Assembly halls in schools are used for many activities. Such halls often have hard surfaces that reflect sound well and as a consequence such halls have long reverberation times and suffer from poor acoustics. The introduction of surfaces that absorb rather than reflect sound can improve matters greatly. The bulletin specifies the indoor ambient noise level for such spaces when unoccupied should be no more than 35dB and reverberation times should be in the range 0.8-1.2 seconds.

Music rooms in schools perhaps present the greatest acoustical challenge. Not only do they need to have longer reverberation times than rooms of a comparable size used for speech but the noise level created by musicians must not be allowed to escape and interfere with surrounding rooms. For performance or recital rooms BB93 gives a range of between 1.0 and 1.5 seconds with an indoor ambient noise level of no more than 30dB. The performance for sound insulation between such rooms must have a sound reduction index (Rw) of not less than 45dB.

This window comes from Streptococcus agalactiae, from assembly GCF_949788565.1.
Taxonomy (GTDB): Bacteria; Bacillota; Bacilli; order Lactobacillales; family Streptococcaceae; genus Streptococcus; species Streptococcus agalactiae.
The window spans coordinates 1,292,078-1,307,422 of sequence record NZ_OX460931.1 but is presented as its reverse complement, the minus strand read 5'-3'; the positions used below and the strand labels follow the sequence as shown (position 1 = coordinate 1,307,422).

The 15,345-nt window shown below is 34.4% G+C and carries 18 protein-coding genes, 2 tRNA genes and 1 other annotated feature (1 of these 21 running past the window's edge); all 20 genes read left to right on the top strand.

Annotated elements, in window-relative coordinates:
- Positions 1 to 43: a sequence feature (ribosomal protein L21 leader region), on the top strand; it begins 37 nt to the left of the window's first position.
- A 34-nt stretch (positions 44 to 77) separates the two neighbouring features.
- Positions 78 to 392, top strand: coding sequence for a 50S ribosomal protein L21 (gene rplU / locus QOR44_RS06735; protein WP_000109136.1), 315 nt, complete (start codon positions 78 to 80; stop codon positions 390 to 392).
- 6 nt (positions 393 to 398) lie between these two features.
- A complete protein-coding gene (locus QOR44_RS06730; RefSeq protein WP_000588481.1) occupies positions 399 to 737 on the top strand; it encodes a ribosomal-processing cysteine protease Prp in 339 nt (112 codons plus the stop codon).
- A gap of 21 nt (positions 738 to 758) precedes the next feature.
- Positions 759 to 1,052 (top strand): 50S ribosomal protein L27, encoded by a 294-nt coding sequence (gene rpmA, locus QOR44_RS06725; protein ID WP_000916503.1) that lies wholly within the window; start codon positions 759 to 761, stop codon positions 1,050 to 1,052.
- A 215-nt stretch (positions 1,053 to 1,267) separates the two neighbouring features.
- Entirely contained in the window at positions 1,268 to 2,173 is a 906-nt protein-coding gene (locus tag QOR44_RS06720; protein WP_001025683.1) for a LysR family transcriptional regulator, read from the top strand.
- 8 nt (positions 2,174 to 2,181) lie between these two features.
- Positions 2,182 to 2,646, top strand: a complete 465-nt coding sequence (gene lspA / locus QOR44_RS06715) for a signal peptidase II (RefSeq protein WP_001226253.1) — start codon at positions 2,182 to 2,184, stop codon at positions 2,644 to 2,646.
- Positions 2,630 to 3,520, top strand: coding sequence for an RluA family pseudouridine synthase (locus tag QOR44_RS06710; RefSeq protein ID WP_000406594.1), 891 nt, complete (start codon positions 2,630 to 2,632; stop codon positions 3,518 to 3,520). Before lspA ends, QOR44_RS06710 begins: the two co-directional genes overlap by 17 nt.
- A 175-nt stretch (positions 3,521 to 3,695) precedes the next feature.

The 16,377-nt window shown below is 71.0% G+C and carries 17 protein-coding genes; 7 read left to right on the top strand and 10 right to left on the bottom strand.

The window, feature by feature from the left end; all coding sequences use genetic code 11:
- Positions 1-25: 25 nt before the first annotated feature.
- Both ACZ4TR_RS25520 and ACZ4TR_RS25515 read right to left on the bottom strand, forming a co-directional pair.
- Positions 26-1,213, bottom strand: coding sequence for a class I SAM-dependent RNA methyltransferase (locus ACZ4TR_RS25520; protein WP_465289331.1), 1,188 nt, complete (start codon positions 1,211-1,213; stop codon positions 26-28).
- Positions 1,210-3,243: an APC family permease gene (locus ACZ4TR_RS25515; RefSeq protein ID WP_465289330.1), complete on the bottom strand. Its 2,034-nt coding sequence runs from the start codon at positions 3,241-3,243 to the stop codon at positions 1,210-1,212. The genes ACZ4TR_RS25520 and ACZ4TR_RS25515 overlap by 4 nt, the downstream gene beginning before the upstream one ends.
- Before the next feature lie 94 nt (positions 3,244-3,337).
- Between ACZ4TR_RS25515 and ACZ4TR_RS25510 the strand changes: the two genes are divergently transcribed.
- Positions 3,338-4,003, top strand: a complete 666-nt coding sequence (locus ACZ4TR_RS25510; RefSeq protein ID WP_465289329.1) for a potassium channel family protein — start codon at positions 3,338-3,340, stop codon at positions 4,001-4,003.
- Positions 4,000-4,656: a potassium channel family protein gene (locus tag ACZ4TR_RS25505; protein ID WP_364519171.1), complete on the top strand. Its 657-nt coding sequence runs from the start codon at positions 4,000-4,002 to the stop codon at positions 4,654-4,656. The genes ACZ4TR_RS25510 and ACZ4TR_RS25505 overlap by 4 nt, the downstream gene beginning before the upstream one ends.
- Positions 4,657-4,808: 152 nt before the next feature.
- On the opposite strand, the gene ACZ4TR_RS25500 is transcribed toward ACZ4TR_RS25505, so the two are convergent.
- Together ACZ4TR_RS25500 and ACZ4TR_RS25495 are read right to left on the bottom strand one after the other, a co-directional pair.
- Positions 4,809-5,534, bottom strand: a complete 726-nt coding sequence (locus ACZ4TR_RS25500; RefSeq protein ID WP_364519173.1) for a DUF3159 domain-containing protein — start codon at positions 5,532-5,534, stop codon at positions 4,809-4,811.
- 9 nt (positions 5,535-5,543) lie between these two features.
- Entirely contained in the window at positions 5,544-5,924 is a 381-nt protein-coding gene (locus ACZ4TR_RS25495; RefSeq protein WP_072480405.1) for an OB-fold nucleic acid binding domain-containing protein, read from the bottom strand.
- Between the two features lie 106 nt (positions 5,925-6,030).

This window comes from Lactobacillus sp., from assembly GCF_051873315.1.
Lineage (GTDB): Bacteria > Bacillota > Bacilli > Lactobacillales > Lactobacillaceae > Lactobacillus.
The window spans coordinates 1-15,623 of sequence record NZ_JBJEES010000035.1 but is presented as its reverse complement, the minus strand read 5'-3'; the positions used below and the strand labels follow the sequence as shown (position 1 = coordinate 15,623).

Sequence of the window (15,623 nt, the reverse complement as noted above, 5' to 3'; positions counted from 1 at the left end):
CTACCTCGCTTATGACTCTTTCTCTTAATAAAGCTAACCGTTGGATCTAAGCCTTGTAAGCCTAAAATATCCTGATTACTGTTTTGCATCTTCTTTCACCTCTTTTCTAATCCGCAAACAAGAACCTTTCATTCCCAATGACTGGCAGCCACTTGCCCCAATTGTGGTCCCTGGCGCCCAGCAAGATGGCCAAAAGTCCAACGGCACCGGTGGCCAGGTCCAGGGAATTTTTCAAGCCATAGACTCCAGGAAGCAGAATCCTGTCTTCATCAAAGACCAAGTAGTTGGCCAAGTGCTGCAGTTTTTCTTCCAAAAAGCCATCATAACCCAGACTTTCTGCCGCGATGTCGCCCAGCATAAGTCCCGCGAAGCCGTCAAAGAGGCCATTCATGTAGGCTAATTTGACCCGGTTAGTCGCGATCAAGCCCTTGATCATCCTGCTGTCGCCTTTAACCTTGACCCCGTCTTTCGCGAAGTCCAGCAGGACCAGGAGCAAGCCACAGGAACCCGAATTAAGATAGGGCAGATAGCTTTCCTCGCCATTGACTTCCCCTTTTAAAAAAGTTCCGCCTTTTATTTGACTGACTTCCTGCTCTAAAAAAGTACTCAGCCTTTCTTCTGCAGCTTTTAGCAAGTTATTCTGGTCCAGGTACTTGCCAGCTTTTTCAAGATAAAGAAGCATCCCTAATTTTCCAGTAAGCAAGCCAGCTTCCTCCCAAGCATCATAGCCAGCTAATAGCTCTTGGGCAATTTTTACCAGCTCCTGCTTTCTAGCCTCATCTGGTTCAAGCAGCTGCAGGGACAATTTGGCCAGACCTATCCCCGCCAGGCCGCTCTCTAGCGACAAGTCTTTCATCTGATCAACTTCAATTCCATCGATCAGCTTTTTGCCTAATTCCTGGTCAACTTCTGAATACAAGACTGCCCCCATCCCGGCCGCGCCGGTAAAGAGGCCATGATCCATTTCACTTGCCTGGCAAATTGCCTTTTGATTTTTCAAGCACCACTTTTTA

The devil is in the details

A survey conducted for the National Deaf Children’s Society concluded that up to 40% of new schools fail to meet the legal standards. Product substitution, poor quality craftsmanship, and ineffective site supervision all contribute to the problem. Attention to detail when implementing acoustical provisions is extremely important.

A suitably qualified consultant should be appointed to undertake the design, and to inspect the work as it proceeds. This will ensure simple mistakes are not made, and time and money is not wasted on remedial or unnecessary work. In addition the likelihood of the project failing to meet the performance standards of BB93 will be greatly reduced.

The building bulletin suggests a competent consultant is likely to be a corporate member of the Institute of Acoustics. The institute is the professional body for those working in the areas of acoustics, noise, and vibration and members are well qualified and bound by a code of conduct.